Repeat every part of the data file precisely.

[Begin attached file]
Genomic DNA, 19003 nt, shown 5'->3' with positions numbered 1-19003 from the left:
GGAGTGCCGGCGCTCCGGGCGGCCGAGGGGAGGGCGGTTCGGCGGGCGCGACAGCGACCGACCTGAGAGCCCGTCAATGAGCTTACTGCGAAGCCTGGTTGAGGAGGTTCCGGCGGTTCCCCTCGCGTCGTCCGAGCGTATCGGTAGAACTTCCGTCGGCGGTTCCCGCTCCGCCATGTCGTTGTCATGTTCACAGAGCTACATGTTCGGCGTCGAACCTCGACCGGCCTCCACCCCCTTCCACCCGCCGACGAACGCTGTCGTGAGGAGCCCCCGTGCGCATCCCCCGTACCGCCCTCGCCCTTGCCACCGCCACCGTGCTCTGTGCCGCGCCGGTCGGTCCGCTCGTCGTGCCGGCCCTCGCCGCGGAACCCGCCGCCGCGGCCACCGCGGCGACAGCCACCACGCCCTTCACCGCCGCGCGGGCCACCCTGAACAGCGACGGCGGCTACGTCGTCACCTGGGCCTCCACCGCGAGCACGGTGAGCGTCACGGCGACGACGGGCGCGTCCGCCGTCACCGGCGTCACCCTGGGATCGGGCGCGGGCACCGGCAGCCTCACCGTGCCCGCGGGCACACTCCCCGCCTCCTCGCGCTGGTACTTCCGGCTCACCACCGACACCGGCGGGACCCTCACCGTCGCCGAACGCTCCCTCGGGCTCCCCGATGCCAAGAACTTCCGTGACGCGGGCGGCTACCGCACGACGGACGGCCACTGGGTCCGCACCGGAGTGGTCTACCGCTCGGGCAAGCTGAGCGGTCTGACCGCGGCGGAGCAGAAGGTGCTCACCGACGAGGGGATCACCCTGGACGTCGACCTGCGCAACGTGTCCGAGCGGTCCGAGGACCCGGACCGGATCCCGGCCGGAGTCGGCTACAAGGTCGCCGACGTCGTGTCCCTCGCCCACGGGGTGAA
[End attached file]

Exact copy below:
Genomic DNA, 19003 nt, shown 5'->3' with positions numbered 1-19003 from the left:
GGAGTGCCGGCGCTCCGGGCGGCCGAGGGGAGGGCGGTTCGGCGGGCGCGACAGCGACCGACCTGAGAGCCCGTCAATGAGCTTACTGCGAAGCCTGGTTGAGGAGGTTCCGGCGGTTCCCCTCGCGTCGTCCGAGCGTATCGGTAGAACTTCCGTCGGCGGTTCCCGCTCCGCCATGTCGTTGTCATGTTCACAGAGCTACATGTTCGGCGTCGAACCTCGACCGGCCTCCACCCCCTTCCACCCGCCGACGAACGCTGTCGTGAGGAGCCCCCGTGCGCATCCCCCGTACCGCCCTCGCCCTTGCCACCGCCACCGTGCTCTGTGCCGCGCCGGTCGGTCCGCTCGTCGTGCCGGCCCTCGCCGCGGAACCCGCCGCCGCGGCCACCGCGGCGACAGCCACCACGCCCTTCACCGCCGCGCGGGCCACCCTGAACAGCGACGGCGGCTACGTCGTCACCTGGGCCTCCACCGCGAGCACGGTGAGCGTCACGGCGACGACGGGCGCGTCCGCCGTCACCGGCGTCACCCTGGGATCGGGCGCGGGCACCGGCAGCCTCACCGTGCCCGCGGGCACACTCCCCGCCTCCTCGCGCTGGTACTTCCGGCTCACCACCGACACCGGCGGGACCCTCACCGTCGCCGAACGCTCCCTCGGGCTCCCCGATGCCAAGAACTTCCGTGACGCGGGCGGCTACCGCACGACGGACGGCCACTGGGTCCGCACCGGAGTGGTCTACCGCTCGGGCAAGCTGAGCGGTCTGACCGCGGCGGAGCAGAAGGTGCTCACCGACGAGGGGATCACCCTGGACGTCGACCTGCGCAACGTGTCCGAGCGGTCCGAGGACCCGGACCGGATCCCGGCCGGAGTCGGCTACAAGGTCGCCGACGTCGTGTCCCTCGCCCACGGGGTGAA